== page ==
To shorten the story, the kindly folks of JAL took pity on the bashful Gaijins and managed to get our flights transferred, so that we would fly out of Okayama and make our connecting flight in Haneda. They were so accommodating, in fact, that when it seemed we wouldn’t be able to make our connecting flight due to a slight delay in our arrival, we were privately shuttled across the airport to make our connection.

This all occurred before 12:00.

The Train Incident is a great teacher for some travel tips:

1) When traveling, pay close attention to your surroundings. I never thought I could get so lost on a train but apparently missing your stop isn’t the worst thing that can happen. Sometimes you miss your whole island completely.

2) Don’t panic. Remember that even though you’re in a foreign country, people are still people, and as long as you treat them that way they’ll likely be willing and able to help. It isn’t the end of the world, and you’ll figure out some way to get through things if you just keep your thoughts from spiraling out of control.

3) When its over, try to laugh it off. Even though this was the very beginning to the whole journey, we managed to have a great time in Hokkaido despite the rocky start. Later that same day Nikki saw snow on the ground for the first time, we ate some delicious food in the Sapporo underground, and generally laughed and joked, knowing that the worst had already happened so we had smooth sailing for the rest of our trip.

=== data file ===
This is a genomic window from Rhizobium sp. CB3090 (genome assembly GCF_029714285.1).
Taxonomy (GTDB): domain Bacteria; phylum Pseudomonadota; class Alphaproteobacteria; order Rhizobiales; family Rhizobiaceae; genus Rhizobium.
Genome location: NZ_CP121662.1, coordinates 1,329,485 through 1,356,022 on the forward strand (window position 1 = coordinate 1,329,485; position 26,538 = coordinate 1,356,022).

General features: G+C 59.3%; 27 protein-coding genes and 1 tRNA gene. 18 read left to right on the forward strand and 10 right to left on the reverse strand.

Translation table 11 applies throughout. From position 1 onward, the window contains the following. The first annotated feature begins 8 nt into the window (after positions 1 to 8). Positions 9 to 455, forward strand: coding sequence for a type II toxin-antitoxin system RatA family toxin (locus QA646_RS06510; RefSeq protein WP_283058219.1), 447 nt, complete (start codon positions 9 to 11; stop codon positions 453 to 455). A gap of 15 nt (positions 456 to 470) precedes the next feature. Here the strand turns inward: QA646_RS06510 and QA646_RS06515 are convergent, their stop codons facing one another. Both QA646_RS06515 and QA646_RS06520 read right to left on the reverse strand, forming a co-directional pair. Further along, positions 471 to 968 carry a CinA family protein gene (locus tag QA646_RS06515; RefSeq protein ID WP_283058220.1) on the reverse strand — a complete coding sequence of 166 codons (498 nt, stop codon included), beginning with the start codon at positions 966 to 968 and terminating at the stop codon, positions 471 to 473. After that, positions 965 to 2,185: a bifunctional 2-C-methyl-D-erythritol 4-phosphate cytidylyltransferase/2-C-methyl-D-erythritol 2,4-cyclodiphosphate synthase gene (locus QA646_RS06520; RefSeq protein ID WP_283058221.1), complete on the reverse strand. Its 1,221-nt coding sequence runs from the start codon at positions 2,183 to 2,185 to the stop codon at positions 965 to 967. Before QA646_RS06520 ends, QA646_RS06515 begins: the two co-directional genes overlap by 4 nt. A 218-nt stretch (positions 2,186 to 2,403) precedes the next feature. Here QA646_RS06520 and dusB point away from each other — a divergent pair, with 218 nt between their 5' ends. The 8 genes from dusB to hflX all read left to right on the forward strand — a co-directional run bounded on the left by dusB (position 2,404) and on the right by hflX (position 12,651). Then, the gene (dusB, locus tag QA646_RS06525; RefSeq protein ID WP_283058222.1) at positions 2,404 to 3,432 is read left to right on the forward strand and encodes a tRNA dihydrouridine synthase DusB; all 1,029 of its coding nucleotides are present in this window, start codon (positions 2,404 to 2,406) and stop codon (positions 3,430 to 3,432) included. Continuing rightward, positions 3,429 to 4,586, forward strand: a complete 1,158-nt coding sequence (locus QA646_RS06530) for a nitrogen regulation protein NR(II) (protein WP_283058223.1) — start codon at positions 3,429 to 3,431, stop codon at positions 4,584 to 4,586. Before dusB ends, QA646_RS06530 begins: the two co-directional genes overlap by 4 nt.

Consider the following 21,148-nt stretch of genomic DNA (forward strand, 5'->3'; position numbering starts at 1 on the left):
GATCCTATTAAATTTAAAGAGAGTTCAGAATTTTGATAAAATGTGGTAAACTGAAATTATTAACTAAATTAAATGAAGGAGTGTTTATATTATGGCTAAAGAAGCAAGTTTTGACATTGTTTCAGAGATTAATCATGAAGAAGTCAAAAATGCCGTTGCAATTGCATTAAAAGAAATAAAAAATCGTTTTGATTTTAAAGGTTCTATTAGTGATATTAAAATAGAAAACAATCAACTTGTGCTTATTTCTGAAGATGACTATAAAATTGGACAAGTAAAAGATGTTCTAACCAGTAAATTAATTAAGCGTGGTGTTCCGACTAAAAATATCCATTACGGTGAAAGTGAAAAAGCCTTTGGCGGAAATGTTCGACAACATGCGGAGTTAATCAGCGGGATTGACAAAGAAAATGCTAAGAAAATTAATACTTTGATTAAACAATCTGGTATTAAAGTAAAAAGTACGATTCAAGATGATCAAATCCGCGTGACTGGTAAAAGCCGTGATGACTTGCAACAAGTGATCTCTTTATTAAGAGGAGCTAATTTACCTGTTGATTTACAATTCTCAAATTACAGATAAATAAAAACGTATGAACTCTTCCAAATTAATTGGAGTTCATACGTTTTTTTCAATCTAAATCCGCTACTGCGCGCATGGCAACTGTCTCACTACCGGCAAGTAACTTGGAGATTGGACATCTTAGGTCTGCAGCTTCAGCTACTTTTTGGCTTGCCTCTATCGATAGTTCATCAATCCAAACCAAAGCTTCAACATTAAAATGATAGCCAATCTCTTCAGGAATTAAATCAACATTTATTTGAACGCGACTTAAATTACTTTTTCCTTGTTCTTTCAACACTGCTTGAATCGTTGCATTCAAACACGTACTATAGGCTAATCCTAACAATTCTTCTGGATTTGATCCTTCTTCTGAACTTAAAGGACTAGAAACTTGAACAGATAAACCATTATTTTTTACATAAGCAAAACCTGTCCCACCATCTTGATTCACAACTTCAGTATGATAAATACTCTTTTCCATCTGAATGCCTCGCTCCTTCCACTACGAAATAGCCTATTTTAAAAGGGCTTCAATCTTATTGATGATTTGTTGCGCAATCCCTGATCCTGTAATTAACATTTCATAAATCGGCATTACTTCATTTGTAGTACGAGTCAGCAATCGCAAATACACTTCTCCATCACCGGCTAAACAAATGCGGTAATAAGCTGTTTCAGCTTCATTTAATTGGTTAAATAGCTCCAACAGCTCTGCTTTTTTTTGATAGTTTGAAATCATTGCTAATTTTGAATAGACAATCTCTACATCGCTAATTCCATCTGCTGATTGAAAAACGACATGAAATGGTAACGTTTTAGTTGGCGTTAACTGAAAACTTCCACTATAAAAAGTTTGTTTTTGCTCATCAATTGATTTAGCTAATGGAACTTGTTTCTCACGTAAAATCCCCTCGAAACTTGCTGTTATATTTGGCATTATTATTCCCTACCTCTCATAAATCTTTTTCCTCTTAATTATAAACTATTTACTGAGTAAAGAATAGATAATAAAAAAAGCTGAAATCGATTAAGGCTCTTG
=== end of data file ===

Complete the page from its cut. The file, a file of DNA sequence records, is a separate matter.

Day 2: Glassblowing, Ice Sculptures, and Haunted Whiskey.

One of my biggest fears before heading to Hokkaido was the cold. I hate cold with a passion, yet I found myself pretty comfortable in Sapporo. Part of the reason spawns from the fact that Hokkaido isn’t as humid as the southern prefectures, so especially if you’re used to the bone-chilling, wet winters around Ehime, you’ll likely find yourself pleasantly surprised by a cold that is easily fended off with a reasonable coat and pair of shoes. Though, honestly the biggest reason that I’ve come up with is that Hokkaido hasn’t launched the war on insulation that seems to plague the rest of Japan. Walk in a building, it is warm and dry. I wonder if their schools still open the windows during winter…